Alexander Lukashenko health: Belarus leader misses key state event prompting ill health rumours

Belarusian President Alexander Lukashenko has skipped a key state ceremony, prompting speculation that the head of state is seriously ill as he has disappeared from public view since last week.

The 68-year-old leader, who normally addresses the public at the annual National Flag Day, Emblem and Anthem Day celebrations, was missing from the event on Sunday after his prime minister read a message on his behalf.

The autocratic leader of Belarus was last seen in public on May 9 during Victory Day celebrations in Moscow.

This was the first time Mr Lukashenko did not speak at the event in Minsk marking the anniversary of the Soviet Union’s victory over Germany in World War II.

Prime Minister Roman Golovchenko read a message from Mr Lukashenko during the annual ceremony at which young people pledge allegiance to the flag of the former Soviet state, according to state-run BelTA news agency.

No reason was given for the President’s absence and Mr Lukashenko’s office declined to comment.

A senior speaker of the Russian parliament confirmed information about Mr Lukashenko’s illness and told a media outlet that he was ill but not ill with Covid.

Konstantin Zatulin, a senior member of the lower house of the Duma, told Russian online publication Podyom: “[Lukashenko] just got sick… and probably needs a break.”

Opposition Belarusian broadcaster Euroradio said Mr Lukashenko was taken to a presidential medical center in Minsk on Saturday night. However, the information has yet to be confirmed.

The president, a close ally of Russian President Vladimir Putin, traveled to Moscow for the Victory Day Parade on May 9, where he looked visibly tired and had a bandage on his hand. according to a report.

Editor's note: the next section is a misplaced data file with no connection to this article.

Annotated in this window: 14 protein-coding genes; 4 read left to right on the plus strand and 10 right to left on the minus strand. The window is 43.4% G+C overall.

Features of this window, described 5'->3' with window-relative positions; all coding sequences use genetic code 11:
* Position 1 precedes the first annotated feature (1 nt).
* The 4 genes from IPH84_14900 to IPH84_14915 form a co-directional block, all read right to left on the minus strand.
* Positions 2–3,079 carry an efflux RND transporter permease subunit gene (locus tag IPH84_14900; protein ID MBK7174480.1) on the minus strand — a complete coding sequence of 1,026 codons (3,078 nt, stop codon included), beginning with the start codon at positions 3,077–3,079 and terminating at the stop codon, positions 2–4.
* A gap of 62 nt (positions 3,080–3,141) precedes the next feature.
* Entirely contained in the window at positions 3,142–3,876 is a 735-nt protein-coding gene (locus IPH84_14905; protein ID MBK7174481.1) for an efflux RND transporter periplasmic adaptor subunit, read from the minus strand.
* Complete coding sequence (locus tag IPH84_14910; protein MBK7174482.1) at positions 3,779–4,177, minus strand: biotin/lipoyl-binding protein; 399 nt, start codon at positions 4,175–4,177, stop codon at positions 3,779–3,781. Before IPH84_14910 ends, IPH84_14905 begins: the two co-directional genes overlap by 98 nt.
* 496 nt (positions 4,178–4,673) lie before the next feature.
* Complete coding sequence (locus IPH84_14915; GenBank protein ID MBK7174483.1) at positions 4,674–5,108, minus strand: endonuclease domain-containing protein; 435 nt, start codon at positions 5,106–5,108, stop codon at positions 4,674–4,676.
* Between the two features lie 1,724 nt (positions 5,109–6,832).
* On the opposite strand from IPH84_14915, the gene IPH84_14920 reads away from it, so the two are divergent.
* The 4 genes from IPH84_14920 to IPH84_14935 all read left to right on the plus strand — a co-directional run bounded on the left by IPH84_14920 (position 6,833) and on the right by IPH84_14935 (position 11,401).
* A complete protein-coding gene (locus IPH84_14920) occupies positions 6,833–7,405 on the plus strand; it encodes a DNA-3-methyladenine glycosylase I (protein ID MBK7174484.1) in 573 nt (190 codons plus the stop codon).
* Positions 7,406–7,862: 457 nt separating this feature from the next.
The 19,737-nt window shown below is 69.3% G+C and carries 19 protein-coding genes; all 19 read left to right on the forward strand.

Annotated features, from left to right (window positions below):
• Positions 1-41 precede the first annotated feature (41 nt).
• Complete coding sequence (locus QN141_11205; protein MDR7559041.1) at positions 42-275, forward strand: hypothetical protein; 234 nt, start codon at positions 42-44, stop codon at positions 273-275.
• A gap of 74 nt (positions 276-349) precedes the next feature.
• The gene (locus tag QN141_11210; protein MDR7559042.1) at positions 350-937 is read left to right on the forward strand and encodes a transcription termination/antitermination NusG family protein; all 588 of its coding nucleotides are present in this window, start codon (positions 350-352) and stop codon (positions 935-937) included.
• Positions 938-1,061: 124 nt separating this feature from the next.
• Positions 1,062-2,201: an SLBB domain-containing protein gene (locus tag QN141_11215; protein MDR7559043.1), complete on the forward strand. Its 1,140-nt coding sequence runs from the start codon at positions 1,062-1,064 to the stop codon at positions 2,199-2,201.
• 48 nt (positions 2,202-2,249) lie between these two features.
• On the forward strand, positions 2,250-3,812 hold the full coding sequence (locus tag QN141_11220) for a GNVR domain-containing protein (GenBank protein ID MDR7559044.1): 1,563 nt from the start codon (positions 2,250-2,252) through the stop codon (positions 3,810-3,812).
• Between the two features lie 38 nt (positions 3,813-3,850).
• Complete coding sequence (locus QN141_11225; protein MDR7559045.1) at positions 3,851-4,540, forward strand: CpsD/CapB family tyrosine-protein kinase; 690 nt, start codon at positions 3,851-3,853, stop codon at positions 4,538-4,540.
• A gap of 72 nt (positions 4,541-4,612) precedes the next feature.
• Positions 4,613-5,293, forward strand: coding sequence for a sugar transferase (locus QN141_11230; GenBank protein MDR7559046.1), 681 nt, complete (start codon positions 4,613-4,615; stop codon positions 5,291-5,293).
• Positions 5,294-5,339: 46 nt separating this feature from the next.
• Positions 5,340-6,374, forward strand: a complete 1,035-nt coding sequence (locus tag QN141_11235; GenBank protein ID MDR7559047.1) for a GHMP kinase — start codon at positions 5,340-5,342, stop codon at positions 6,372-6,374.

He quickly left after the parade, skipping lunch with Mr Putin before laying flowers upon arrival in the capital, Minsk.

Often referred to as Europe’s last dictator, Mr Lukashenko has ruled Belarus since 1994.

The leader has been known to crack down on dissident voices by violently crushing protests, while courts have shut down dissident media and handed opponents lengthy jail terms. Activists have fled the country en masse.

According to unconfirmed reports and rumours, Lukashenko could become paralyzed without back surgery in the west, where he cannot travel due to sanctions imposed by western countries.

In 2020, several countries, including the United Kingdom and the European Union, imposed sanctions on the leader over allegations of vote-rigging in presidential elections and the subsequent crackdown on protests.

Mass anti-government protests erupted after he declared himself the overwhelming winner of presidential elections that the opposition denounced as rigged. The Central Election Commission said Mr Lukashenko won more than 81 percent of the vote.

Thousands of protesters were arrested and brutally beaten by police and Belarusian KGB security agents while Lukashenko, with Russian support, managed to remain in power.

Russell Falcon

Russell Falcon is a USTimesPost U.S. News Reporter based in London. His focus is on U.S. politics and the environment. He has covered climate change extensively, as well as healthcare and crime. Russell Falcon joined USTimesPost in 2023 from the Daily Express and previously worked for Chemist and Druggist and the Jewish Chronicle. He is a graduate of Cambridge University. Languages: English. You can get in touch with me by emailing

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